As a fan of all things synth and indie, the packed crowd at Newport Music Hall was amazed by the talented performance St. Lucia brought to Columbus on Tuesday.
South African-born and Brooklyn-based frontman Jean-Philip Grobler, along with vocalist and wife Patricia Beranek, drummer Dustin Kaufman, bassist Ross Clark and Nick Paul on keyboards and synthesizers brought to the music hall a thrilling performance full of energy and versatility.
On tour for the band’s latest album “Hyperion,” the show spoke volumes about the influences that went into this work. With help from producer Rob Kirwan, who’s worked with acts such as U2, Depeche Mode and Hozier, St. Lucia brought tracks that had elements of popular acts from Phil Collins and Michael Jackson, both of whom Grobler credits as major influences throughout his career.
The show gave fans of synth and electronic music a sense of intimacy in the personal and motivational performance, which was reinforced when Grobler took a moment to talk about the particular motivation for their song “Paradise is Waiting.”
“We know the world’s a s**tty place,” Grobler told a cheering crowd. “But the message that we wanted to impart to our son and to you is that you have to go and make your own paradise.”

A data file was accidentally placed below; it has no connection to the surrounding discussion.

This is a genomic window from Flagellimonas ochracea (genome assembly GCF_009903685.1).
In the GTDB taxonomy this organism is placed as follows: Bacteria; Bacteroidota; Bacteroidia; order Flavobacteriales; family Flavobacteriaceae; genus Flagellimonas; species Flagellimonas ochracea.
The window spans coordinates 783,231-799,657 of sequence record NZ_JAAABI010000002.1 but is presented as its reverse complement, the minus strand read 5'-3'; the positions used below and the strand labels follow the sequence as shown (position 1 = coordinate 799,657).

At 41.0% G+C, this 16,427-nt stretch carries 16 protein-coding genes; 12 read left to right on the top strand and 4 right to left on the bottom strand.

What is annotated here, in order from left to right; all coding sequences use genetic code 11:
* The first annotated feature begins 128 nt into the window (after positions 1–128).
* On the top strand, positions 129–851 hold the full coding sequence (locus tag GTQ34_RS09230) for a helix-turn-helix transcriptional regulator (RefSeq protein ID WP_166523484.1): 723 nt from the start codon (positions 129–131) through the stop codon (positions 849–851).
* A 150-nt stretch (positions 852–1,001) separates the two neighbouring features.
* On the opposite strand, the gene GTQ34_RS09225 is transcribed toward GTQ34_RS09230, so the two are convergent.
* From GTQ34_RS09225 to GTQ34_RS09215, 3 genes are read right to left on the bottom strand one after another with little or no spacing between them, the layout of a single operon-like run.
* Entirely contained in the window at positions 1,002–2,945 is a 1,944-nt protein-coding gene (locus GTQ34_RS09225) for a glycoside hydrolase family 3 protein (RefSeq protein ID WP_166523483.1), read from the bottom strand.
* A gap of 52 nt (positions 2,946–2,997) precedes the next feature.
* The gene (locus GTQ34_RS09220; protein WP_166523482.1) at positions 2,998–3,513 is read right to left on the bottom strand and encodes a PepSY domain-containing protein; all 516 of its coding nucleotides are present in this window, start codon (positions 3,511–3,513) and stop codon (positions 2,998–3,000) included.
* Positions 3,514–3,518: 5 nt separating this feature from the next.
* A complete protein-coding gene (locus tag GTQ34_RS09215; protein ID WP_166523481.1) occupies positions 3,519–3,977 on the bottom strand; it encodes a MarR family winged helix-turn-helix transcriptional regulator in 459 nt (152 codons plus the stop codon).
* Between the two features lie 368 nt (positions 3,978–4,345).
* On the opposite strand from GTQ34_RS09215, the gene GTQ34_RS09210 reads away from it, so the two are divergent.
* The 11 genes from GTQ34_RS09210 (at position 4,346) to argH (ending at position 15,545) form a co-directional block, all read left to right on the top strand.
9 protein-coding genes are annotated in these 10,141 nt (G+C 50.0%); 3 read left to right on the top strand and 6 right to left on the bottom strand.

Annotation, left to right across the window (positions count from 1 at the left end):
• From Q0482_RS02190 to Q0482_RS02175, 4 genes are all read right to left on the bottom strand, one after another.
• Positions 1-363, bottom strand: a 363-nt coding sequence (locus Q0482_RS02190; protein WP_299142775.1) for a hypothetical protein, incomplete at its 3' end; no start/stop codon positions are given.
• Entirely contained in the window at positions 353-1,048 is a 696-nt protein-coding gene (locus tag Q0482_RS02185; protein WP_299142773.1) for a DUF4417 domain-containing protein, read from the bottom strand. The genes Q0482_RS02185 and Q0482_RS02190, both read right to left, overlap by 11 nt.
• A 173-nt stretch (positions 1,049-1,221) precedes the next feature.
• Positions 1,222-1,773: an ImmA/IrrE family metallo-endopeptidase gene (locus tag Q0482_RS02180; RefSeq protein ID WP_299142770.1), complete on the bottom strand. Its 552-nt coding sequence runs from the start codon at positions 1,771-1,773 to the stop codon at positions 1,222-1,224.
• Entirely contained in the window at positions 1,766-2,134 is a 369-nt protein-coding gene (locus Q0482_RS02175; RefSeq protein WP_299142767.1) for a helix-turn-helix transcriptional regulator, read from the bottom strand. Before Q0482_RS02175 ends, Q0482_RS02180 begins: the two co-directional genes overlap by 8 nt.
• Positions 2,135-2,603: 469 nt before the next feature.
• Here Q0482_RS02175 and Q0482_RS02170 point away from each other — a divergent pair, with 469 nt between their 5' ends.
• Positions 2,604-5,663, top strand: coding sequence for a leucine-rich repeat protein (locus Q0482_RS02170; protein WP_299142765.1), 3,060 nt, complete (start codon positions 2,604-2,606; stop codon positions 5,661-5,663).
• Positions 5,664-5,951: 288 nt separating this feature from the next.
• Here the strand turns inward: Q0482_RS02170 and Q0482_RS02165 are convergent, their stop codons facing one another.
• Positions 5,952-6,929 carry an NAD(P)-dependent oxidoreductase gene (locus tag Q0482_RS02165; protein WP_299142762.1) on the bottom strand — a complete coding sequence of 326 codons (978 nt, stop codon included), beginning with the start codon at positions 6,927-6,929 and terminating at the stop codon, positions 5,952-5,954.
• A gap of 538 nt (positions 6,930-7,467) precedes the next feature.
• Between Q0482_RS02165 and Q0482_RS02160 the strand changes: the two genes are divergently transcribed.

It was a change in pace from the high energy that the first three songs built up for the audience. Opening the act with his track “Bigger,” Grobler and company set the stage for a whole evening of shifting patterns of rhythm and pacing, but what remained consistent was the mood of positivity each song carried.
The second song, “A Brighter Love,” was one of my favorites of the whole night. Keeping true to the spirit of the album, the song communicates a sense of hopeful persistence of keeping true to yourself despite the adversity that life throws at you and the world making you sometimes forget who you truly are.
Later tracks, such as “Gun,” really showcased the many talents that Grobler possesses as an artist. Swapping an electric guitar for a keyboard, Grobler and the rest of St. Lucia gave a performance that carried with it the full feeling of retro 80’s electronic works; one of synthesizers and laser lights shining through dark blue lights and a room of fog.
Other songs, such as “Full Moon Rising,” further demonstrated the versatility of Grobler as a leading man, opting for an acoustic guitar as he led the crowd into a dreamscape of mellow lights and smoke.
The opening act, indie rock group Now, Now, gave an astounding performance despite being affected by minor technical difficulties.
With vocals and guitar provided by a pink-haired Cacie Dalager, drums and backing vocals by Bradley Hale, and guitarist Jess Abbott, the trio won the hearts of the crowd with an improvised and unrehearsed number of songs they hadn’t played in months.
Powering through tracks such as “Lucie,” “Too,” “Arizona” and “SGL,” the trio rocked the Newport Music Hall, winning applause and cheers. As far as opening acts can go, the gratitude, sense of humor and humility the three displayed were a very human moment for everyone.
The opening act itself set the emotional backdrop of the night’s show at Newport. For me, it was obvious that the evening carried with it every intended sense of thoughtful emotional intimacy from St. Lucia in each of the diverse tracks that “Hyperion” has to offer.